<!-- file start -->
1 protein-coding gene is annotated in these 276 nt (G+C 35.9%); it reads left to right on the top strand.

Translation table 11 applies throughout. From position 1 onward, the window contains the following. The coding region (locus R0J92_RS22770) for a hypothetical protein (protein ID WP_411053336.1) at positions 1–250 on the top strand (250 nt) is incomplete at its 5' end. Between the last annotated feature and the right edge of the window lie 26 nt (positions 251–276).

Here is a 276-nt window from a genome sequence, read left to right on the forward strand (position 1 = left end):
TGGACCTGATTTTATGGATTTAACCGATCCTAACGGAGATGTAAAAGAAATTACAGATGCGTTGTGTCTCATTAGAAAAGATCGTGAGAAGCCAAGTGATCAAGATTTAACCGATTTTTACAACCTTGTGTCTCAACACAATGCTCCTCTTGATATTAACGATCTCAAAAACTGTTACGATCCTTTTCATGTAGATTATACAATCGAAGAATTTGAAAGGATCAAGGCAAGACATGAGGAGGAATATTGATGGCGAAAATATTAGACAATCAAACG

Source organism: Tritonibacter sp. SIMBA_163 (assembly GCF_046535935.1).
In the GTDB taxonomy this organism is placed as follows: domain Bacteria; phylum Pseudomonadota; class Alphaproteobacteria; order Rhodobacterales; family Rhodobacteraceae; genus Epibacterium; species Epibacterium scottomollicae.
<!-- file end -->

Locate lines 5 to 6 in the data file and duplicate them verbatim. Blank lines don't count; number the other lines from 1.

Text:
Source organism: Tritonibacter sp. SIMBA_163 (assembly GCF_046535935.1).
In the GTDB taxonomy this organism is placed as follows: domain Bacteria; phylum Pseudomonadota; class Alphaproteobacteria; order Rhodobacterales; family Rhodobacteraceae; genus Epibacterium; species Epibacterium scottomollicae.